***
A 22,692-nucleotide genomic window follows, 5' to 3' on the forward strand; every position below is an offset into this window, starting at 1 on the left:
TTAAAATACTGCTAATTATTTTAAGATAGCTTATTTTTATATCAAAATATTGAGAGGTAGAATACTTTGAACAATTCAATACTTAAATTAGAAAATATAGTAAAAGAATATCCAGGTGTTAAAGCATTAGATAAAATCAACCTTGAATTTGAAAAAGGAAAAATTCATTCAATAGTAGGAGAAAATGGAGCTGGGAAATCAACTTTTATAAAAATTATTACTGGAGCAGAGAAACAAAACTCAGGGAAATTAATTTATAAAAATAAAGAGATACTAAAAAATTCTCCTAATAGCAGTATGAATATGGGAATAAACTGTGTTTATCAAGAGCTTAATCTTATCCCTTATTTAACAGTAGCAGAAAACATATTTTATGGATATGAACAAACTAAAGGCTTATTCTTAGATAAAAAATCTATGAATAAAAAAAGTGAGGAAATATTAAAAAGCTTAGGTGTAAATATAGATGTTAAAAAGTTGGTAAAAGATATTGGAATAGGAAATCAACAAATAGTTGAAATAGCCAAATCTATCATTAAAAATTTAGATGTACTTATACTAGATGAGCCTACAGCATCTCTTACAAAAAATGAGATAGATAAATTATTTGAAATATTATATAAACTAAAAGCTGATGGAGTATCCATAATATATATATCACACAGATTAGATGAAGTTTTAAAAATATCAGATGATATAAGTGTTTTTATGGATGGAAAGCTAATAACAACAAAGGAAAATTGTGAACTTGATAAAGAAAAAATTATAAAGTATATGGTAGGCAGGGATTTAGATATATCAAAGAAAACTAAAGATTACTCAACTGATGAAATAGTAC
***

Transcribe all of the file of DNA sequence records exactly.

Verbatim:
A 22,692-nucleotide genomic window follows, 5' to 3' on the forward strand; every position below is an offset into this window, starting at 1 on the left:
TTAAAATACTGCTAATTATTTTAAGATAGCTTATTTTTATATCAAAATATTGAGAGGTAGAATACTTTGAACAATTCAATACTTAAATTAGAAAATATAGTAAAAGAATATCCAGGTGTTAAAGCATTAGATAAAATCAACCTTGAATTTGAAAAAGGAAAAATTCATTCAATAGTAGGAGAAAATGGAGCTGGGAAATCAACTTTTATAAAAATTATTACTGGAGCAGAGAAACAAAACTCAGGGAAATTAATTTATAAAAATAAAGAGATACTAAAAAATTCTCCTAATAGCAGTATGAATATGGGAATAAACTGTGTTTATCAAGAGCTTAATCTTATCCCTTATTTAACAGTAGCAGAAAACATATTTTATGGATATGAACAAACTAAAGGCTTATTCTTAGATAAAAAATCTATGAATAAAAAAAGTGAGGAAATATTAAAAAGCTTAGGTGTAAATATAGATGTTAAAAAGTTGGTAAAAGATATTGGAATAGGAAATCAACAAATAGTTGAAATAGCCAAATCTATCATTAAAAATTTAGATGTACTTATACTAGATGAGCCTACAGCATCTCTTACAAAAAATGAGATAGATAAATTATTTGAAATATTATATAAACTAAAAGCTGATGGAGTATCCATAATATATATATCACACAGATTAGATGAAGTTTTAAAAATATCAGATGATATAAGTGTTTTTATGGATGGAAAGCTAATAACAACAAAGGAAAATTGTGAACTTGATAAAGAAAAAATTATAAAGTATATGGTAGGCAGGGATTTAGATATATCAAAGAAAACTAAAGATTACTCAACTGATGAAATAGTAC